North by Northwest has been called by some the first James Bond film, in that it anticipated the template for those films with a multitude of iconic locations and pulse-pounding derring-do. But in reality it only captures the essence of Bond in the final act, because up until that time Grant’s Thornhill character is a passive hero, acted upon. It is only after he is informed that his behavior has endangered the life of Saint does he choose to be proactive, even breaking free of the government handler and going to the villain’s lair at the end of the picture.

A few tidbits: Hitchcock loved to use iconic locations and landmarks–he used the Statue of Liberty in Saboteur, and along with Mount Rushmore he sets a scene at the United Nations (where he was banned from filming, but surreptitiously shot an establishing scene from a camera hid in a carpet-cleaning truck). The suit that Grant wears through almost the whole film was voted by GQ magazine as the greatest in film history, though there is a dispute over who made it. There is also a funny mistake in the Mount Rushmore cafeteria scene, just before Saint shoots Grant. A boy, who obviously had been through a lot of takes, can be seen putting his fingers in his ears before the gun goes off.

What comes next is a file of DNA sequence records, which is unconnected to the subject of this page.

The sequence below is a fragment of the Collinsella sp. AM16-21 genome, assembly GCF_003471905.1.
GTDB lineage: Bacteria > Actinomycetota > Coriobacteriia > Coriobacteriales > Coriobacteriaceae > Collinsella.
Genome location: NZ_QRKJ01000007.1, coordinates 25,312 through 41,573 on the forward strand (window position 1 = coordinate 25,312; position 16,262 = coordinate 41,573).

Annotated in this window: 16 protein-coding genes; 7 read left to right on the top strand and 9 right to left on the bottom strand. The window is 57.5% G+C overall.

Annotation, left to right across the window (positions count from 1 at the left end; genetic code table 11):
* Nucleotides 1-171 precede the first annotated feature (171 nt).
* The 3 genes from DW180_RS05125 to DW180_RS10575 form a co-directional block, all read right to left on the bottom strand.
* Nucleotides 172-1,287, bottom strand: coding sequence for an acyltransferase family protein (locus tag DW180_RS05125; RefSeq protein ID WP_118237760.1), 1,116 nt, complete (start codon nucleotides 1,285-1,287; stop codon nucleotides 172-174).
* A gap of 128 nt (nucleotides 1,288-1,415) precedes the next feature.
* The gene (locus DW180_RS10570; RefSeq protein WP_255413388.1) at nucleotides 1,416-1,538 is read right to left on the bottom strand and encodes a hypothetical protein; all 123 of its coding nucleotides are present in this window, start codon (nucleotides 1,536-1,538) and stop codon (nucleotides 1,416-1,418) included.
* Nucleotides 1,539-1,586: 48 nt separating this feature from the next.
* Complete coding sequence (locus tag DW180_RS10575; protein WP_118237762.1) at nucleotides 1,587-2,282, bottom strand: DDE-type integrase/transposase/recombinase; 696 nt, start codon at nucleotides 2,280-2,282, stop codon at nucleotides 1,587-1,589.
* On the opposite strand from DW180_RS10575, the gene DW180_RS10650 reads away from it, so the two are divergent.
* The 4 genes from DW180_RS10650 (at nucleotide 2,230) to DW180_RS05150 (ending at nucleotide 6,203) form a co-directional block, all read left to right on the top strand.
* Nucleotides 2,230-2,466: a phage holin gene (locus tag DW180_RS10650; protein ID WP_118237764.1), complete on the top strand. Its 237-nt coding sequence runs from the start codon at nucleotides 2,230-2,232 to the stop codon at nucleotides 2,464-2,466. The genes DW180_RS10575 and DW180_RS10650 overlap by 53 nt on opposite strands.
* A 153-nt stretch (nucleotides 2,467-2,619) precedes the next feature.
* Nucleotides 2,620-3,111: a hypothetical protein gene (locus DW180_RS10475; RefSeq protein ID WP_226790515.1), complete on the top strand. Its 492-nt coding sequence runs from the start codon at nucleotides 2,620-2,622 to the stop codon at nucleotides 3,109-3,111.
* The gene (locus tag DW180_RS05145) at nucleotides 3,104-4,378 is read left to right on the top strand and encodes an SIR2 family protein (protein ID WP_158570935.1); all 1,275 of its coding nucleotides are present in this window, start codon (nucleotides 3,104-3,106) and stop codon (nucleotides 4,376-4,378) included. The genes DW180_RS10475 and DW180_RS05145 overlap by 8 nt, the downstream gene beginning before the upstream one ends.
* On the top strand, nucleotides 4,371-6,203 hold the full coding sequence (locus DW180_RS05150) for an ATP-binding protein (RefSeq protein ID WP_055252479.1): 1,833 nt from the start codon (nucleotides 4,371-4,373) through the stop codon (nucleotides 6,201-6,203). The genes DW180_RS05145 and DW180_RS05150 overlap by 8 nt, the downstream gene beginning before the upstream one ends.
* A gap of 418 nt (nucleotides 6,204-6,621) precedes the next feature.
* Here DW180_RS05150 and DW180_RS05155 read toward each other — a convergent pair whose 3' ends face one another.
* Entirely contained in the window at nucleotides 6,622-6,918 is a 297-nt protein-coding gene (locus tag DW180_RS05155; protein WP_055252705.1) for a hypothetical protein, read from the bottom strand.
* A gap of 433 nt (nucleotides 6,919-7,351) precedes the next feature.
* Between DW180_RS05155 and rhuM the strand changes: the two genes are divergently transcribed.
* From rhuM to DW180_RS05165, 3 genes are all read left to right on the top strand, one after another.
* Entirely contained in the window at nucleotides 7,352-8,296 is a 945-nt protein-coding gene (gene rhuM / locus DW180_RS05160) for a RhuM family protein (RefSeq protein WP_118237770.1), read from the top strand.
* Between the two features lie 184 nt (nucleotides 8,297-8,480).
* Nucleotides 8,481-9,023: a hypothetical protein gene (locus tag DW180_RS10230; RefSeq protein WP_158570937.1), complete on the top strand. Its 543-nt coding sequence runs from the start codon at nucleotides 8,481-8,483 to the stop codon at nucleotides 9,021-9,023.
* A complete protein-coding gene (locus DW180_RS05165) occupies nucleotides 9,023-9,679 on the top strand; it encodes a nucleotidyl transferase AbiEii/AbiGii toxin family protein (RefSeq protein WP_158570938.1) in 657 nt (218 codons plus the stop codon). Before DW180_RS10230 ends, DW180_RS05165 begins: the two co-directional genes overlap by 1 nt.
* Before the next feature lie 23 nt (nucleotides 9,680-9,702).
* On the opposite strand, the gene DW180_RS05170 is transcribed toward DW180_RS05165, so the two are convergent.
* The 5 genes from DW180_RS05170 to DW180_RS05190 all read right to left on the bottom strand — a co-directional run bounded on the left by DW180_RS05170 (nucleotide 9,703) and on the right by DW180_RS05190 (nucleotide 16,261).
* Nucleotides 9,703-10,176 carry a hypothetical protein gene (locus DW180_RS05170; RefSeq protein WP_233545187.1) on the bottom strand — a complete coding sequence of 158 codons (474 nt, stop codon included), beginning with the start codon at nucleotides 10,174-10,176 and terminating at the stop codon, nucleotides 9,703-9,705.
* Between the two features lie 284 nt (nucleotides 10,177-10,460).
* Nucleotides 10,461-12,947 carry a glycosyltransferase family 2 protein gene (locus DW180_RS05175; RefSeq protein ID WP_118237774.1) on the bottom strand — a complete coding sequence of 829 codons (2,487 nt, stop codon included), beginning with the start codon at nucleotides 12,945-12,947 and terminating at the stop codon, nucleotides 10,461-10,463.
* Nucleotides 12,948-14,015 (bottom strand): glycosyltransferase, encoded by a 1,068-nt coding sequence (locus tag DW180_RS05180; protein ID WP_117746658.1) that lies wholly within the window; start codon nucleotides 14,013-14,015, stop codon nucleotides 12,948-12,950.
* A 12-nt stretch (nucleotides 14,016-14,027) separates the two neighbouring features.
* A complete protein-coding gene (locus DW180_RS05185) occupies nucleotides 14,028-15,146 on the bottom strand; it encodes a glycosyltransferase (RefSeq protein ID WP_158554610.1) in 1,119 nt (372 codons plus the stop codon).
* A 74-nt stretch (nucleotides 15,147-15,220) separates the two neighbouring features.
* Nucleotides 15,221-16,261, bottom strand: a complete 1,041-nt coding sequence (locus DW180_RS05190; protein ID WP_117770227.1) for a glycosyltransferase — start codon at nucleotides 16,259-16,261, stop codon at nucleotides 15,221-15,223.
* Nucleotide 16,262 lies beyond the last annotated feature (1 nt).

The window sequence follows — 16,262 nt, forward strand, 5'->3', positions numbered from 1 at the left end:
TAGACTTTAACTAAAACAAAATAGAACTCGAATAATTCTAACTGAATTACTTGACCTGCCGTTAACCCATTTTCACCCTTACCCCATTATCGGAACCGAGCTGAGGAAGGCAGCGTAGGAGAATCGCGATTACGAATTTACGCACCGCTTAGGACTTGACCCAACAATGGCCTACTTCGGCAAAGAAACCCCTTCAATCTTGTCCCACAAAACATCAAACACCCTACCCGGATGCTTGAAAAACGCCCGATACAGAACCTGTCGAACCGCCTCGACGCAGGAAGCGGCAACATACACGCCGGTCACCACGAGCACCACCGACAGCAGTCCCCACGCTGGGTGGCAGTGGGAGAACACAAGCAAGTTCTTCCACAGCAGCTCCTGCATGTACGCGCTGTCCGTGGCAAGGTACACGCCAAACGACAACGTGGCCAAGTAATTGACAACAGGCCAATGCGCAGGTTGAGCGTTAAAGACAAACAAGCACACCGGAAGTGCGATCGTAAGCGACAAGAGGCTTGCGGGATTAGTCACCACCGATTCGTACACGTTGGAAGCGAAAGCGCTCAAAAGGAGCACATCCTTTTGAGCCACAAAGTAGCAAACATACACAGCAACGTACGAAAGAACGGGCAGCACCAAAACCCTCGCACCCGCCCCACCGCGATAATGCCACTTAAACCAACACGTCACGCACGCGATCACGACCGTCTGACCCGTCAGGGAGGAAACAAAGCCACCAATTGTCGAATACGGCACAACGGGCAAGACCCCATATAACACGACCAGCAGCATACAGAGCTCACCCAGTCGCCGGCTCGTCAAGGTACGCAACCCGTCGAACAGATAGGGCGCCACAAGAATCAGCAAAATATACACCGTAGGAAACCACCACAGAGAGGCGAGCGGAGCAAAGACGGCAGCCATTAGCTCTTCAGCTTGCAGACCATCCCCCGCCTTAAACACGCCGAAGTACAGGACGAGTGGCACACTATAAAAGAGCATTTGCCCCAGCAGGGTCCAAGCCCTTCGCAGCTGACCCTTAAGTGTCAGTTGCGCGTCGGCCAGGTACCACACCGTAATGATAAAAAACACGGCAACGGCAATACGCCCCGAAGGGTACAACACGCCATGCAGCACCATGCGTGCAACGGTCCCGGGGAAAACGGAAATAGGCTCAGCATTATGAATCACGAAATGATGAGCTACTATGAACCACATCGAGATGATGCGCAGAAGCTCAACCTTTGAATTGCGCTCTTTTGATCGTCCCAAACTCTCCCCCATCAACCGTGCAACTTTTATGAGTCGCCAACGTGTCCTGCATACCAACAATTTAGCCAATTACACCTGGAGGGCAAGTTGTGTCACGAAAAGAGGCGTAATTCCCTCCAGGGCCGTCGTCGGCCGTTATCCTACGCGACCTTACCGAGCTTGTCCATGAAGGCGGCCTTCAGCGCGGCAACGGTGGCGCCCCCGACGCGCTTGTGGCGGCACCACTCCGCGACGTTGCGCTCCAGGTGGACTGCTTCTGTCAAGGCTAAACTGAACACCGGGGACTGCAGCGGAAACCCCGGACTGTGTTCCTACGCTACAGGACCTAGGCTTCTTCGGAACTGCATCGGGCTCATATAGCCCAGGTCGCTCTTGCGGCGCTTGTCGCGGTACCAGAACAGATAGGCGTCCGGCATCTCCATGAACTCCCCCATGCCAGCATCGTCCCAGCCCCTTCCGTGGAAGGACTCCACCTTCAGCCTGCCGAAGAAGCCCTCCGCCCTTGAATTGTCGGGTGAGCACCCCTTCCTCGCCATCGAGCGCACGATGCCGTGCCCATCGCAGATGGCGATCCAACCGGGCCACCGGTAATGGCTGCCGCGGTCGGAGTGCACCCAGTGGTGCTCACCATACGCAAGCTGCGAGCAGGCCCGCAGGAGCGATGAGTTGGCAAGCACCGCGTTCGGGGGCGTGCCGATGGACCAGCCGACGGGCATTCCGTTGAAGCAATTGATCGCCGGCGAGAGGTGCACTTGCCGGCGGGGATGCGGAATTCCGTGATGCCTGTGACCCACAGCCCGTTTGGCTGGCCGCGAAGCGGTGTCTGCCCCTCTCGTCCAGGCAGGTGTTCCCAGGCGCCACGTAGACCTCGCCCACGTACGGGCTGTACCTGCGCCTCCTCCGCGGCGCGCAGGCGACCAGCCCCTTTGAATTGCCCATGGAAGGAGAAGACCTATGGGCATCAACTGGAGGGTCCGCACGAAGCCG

Speaking of humor, it is a major reason why North by Northwest is so enduring. At one point a government operative, after learning of Thornhill’s predicament, says, “If this weren’t so sad it would be funny,” which is a nice summation of Hitchcock’s style. In so many of his films there are grim circumstances, but one can’t help but be amused. Grant, careening along the highway, an entire bottle of bourbon in him, sings from My Fair Lady (a part he would eventually turn down), he sneaks into a woman’s hospital room, and she is ready to scream, until she puts her glasses on and then asks him to stay, and of course the final shot, the vulgar joke of a train hurtling into a tunnel while Grant and Saint settle into their honeymoon bed. It is hard to imagine any other director besides Alfred Hitchcock getting away with something like that.


About Jackrabbit Slim